From Damascus and Aleppo, it is always gold jewelry that is transported : bought for 30% less than for resale in Bulgaria, this transaction gives rise to a split ; an Afghan trafficking « ant » can reasonably expect 4,500 euros from a passage. In Istanbul, leather clothes are piled into trailers. They are sewn or scratched, if they are counterfeits, in the district with a high concentration of Afghan garment workshops near Autogar, the major bus departure station for the Balkans. About a hundred leather jackets sold for about 60 euros each bring in about 1,500 euros for the smugglers.
Lastly, after a shift in Sofia, where Syrian merchants sell their goods on the spot or send them to Serbia, unsold goods from previous trips are transported by sea on the Black Sea from Burgas or Varna to Romania, Constanza, Ukraine, Odessa, and finally Georgia. This « return journey » brings in about 4,000 euros.
(…) Bulgarian Syrians are thus at the heart of vast international transfers of goods. It is probably the essential role of these increasingly dense flows of new transnational migrants to acquire and develop a circulatory skill that closely conforms to the projects of « savage » economic globalization, because it is ultra-liberal: to make goods reach the smallest solvent corners of the globe from all places and at all times, goods that could be deprived of by the vagaries of national policies, now instituted as local by the global web of this incessant trafficking. It is obviously paradoxical at first sight to note that these are forms of contraband very much in force in the pre-capitalist world that are put at the service of this great expansion of capitalism….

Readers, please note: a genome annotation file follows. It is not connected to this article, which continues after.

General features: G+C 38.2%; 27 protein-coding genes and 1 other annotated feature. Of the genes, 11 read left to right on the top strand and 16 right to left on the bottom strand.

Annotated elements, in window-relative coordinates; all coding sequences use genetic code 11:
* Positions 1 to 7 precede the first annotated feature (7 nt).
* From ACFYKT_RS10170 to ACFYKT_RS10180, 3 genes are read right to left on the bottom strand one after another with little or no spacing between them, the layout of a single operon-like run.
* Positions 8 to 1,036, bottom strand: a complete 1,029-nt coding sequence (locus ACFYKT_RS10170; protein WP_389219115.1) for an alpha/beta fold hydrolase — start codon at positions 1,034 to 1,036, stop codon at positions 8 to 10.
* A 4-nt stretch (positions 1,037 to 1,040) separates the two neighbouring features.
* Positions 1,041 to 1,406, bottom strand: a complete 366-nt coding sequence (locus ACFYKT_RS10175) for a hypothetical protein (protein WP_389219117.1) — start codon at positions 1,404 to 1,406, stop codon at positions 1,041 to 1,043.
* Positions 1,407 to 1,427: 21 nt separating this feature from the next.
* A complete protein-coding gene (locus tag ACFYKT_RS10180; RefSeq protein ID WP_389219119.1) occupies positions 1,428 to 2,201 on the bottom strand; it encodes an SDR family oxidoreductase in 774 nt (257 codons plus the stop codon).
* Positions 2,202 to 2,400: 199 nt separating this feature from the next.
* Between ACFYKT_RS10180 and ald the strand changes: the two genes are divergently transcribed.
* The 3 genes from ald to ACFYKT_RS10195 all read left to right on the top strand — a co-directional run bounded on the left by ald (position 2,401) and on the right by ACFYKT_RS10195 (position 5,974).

The densification of « Arab » populations, as Bulgarian demographers call them, in the heart of Sofia is not a classic phenomenon of the appearance of poor ethnic districts in an expanding city: the 34,000 Arabs, half of them legally resident and half of them unauthorized, (…) are generally richer than the Bulgarian inhabitants of the city, and represent the irruption of Middle Eastern commercial know-how, a vast « South », from Cairo to Islamabad.
When asked about the lack of local visibility of this wealth, the Syrian merchant I met at length told me that the role of his people was to consolidate their position in the city with discretion ; the stage of opening street shops being now well under way, it was advisable to generalize the effort to rehabilitate the old houses that form their neighborhood of residence, more than the renovations that are often noisy and poorly perceived in Sofia. We must not, he said, be assimilated to the local mafia populations, who ostensibly show off their wealth and provoke a deep aversion in their Bulgarian fellow citizens ".
1 Missaoui L. and Tarrius A. 2006. « Cities and migrants, from place-world to place-passage », in European Journal of International Migration, vol. 22 - n°2
2 Larousse dictionary definition. After the Iranian revolution, the composition of the middle class is the same as it was during the monarchy. Several groups can be identified: entrepreneurs, Bazaar merchants (called bazaris), the professions, managers of private or nationalized enterprises, the highest ranks of the national administration, professors, medium-sized landowners, army officers, and the lowest ranks of the Shiite clergy. source : Wikipedia